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“Reviewing what may be considered as some of the basic ambitions, developments and focus areas in psychology, including ethical platforms for psychologists, we see that the obligations entailed in the international human rights conventions and declarations not only converge with what psychologists do and engage in, but also offer meaningful, ethical guidance for our profession”. (Sveaass & Wessells, 2020 ).
In our daily life as psychologists, we encounter a wide variety of experiences, events, problems and challenges. Many of us are directly in contact with persons deprived of their liberty in settings such as prisons or closed migration camps, or in hospital settings, including with treatment given without consent of the patient, forced medication or mechanical restraints. Many of us work with families, and in this context we frequently encounter family violence, sexual violence against children or forms of serious neglect. We may have contact with shelters where women who have experienced threats and violence will seek protection and many will also ask for therapy and support. When working with young persons we are exposed to an array of complicated situations, from migrants who have been victims of trafficking, to youngsters exposed to violence, involved in crime, exposed to discrimination or suffering with substance abuse etc. Many psychologists work with refugees in different settings, meeting persons subjected to torture and other forms of degrading treatment prior to their flight, or as part of what they have experienced under way to seek protection. Their rights that forced migrants have in the new country are important to be aware of and psychologists often find themselves in situations of advocacy as well as more traditional service providers.
When we listen to the human rights dialogues and the international efforts to monitor States’ compliance to their obligations under international law, such as in the UN system through the Human Rights Counsel and the reviews by the Treaty Bodies (the UN Committees), we can easily be surprised at the kind questions brought to the different governments as part of these monitoring exercises. The questions posed may be about the rights of immigrant women to work and equality, steps taken to prevent and investigate violence against women and children, in homes as well as in institutions. The rights of tortured refugees and others victims of torture to rehabilitation and justice are frequently raised, as well as the way in which persons with disabilities are treated in the health care system. Health authorities are asked about the availability for community health care services and accessibility to all for mental health services. Furthermore States are asked whether there are good monitoring systems in place, in hospitals, in prisons, in police stations etc. And they very often are asked about the prison system, the rights of prisoners to health, education, activity etc in addition of course to the legal safeguards. Of particular interest is the way the prison authorities ensure that the prison services are fully implementing the UN prison rules, now known as Mandala rules, where the basic rights are described, including limitations to isolation, right to health services, contact with family etc.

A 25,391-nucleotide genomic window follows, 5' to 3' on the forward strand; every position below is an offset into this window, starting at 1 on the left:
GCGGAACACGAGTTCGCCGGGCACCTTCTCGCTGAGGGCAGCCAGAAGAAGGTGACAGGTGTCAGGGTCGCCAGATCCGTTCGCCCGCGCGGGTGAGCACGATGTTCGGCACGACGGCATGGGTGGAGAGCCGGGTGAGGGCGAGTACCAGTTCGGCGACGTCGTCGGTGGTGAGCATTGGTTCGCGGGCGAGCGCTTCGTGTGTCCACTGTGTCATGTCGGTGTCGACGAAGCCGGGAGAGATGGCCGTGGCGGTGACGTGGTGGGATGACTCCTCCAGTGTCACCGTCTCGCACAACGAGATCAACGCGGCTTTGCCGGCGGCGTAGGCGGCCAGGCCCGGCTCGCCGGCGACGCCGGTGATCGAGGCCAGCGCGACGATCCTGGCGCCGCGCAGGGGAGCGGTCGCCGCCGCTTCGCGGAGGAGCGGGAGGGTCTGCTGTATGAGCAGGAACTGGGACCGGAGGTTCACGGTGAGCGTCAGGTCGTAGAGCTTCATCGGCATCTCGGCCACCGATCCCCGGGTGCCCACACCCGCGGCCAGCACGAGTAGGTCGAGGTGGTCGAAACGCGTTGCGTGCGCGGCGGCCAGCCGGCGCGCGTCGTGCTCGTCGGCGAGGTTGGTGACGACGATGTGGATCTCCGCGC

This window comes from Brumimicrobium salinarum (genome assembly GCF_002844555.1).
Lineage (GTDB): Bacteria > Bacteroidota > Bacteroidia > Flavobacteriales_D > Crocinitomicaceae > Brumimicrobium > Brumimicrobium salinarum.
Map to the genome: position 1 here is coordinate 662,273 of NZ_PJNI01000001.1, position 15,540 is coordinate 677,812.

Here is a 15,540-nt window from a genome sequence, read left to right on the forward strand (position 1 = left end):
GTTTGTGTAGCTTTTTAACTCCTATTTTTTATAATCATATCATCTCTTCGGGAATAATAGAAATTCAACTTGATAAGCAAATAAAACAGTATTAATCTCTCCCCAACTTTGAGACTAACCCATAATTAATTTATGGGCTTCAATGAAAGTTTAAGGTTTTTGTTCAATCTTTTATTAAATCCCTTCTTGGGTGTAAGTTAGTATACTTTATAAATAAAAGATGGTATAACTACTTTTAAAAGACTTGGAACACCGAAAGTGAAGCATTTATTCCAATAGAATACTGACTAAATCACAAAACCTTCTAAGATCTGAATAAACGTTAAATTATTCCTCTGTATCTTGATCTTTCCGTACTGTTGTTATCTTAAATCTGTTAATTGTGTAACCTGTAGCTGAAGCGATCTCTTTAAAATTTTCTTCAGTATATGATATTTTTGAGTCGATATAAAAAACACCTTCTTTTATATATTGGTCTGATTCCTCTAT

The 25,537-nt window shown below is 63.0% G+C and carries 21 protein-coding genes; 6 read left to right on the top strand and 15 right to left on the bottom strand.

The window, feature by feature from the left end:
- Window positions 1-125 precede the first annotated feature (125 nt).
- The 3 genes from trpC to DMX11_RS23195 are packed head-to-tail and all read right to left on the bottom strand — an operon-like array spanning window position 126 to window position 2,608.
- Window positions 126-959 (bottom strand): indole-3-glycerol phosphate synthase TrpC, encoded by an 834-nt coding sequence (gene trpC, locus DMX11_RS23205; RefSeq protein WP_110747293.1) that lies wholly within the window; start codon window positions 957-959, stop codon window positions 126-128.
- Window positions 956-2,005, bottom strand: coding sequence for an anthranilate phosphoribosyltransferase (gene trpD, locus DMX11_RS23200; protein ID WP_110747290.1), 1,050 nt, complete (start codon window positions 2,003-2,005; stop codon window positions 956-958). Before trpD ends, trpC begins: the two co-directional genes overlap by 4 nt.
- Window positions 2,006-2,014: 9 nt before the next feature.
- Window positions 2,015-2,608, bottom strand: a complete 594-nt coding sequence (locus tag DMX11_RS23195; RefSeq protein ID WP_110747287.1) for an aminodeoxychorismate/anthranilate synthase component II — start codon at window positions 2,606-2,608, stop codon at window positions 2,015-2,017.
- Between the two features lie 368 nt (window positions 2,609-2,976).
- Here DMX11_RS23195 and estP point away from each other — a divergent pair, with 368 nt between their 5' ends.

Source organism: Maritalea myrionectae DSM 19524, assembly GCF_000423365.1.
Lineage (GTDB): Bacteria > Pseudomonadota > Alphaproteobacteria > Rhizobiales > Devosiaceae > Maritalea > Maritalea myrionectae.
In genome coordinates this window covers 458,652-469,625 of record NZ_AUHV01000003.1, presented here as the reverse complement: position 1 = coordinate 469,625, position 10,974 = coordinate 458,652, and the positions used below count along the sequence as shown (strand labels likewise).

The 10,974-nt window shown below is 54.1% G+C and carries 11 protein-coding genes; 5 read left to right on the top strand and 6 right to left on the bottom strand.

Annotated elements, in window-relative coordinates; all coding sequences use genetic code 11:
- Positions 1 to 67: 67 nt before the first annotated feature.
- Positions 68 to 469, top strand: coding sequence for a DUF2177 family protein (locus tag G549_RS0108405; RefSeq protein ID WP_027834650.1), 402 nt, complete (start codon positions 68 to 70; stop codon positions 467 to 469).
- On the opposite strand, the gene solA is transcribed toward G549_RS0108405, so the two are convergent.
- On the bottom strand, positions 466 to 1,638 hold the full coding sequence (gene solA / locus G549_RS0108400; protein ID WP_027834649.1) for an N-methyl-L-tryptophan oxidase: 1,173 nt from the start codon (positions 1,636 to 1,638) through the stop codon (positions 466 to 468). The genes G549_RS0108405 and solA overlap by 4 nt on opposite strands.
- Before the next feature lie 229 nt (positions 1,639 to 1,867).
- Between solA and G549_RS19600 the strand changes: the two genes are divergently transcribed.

When looking into the systems set out to ensure that the human rights are respected by the states in the way that these are outlined in the conventions and treaties that States have ratified, and thereby are legally obliged to follow, it seems quite easy to conclude that we as psychologists have a lot to offer to this work. So, how can we do this and how can we contribute to these processes?
Having experience both as a clinical psychologist and as a member of two different committees or treaty bodies in the UN system, I have been struck by the close relationship between these two areas, namely human rights monitoring and psychological practice. And I have often thought about how the actual implementation of human rights finds itself within the remits of our work. It Because it is where we are working as professional psychologists, that many of the requirements and obligations are to be fulfilled, including protection, prevention, care and compensation. At the same time we as psychologists can risk being part of a violating system, either because of negligence, lack of information, or because “it has always been like this”. In particular in relation to our work with persons with disabilities, or with persons belonging to different minority groups risking discrimination or marginalization, the lines between good and bad practice may be very thin, and sometimes overstepped, even unintentionally. But lack of due diligence, failure to see and react, may be considered violations of human rights obligations. So back to the question – where are we in this system and how can we take part and contribute using our professional background and ethics principles’ driving sources? The following are examples of important contact points and resources in practical human rights work and monitoring.